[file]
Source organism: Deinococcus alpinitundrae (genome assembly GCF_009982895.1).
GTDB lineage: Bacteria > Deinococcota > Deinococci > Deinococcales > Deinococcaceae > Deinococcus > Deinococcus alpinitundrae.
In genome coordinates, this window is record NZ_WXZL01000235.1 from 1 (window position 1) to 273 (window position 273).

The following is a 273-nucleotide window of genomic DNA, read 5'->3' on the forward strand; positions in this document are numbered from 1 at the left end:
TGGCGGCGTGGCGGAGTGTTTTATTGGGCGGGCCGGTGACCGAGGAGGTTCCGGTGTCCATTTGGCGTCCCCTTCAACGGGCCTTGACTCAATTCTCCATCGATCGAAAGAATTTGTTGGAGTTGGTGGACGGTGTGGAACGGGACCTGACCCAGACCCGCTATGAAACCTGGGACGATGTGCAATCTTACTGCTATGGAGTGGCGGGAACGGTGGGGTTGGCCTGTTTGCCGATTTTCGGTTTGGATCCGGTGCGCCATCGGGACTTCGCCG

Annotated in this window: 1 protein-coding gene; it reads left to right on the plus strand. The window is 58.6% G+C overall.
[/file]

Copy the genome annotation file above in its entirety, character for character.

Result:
Source organism: Deinococcus alpinitundrae (genome assembly GCF_009982895.1).
GTDB lineage: Bacteria > Deinococcota > Deinococci > Deinococcales > Deinococcaceae > Deinococcus > Deinococcus alpinitundrae.
In genome coordinates, this window is record NZ_WXZL01000235.1 from 1 (window position 1) to 273 (window position 273).

The following is a 273-nucleotide window of genomic DNA, read 5'->3' on the forward strand; positions in this document are numbered from 1 at the left end:
TGGCGGCGTGGCGGAGTGTTTTATTGGGCGGGCCGGTGACCGAGGAGGTTCCGGTGTCCATTTGGCGTCCCCTTCAACGGGCCTTGACTCAATTCTCCATCGATCGAAAGAATTTGTTGGAGTTGGTGGACGGTGTGGAACGGGACCTGACCCAGACCCGCTATGAAACCTGGGACGATGTGCAATCTTACTGCTATGGAGTGGCGGGAACGGTGGGGTTGGCCTGTTTGCCGATTTTCGGTTTGGATCCGGTGCGCCATCGGGACTTCGCCG

Annotated in this window: 1 protein-coding gene; it reads left to right on the plus strand. The window is 58.6% G+C overall.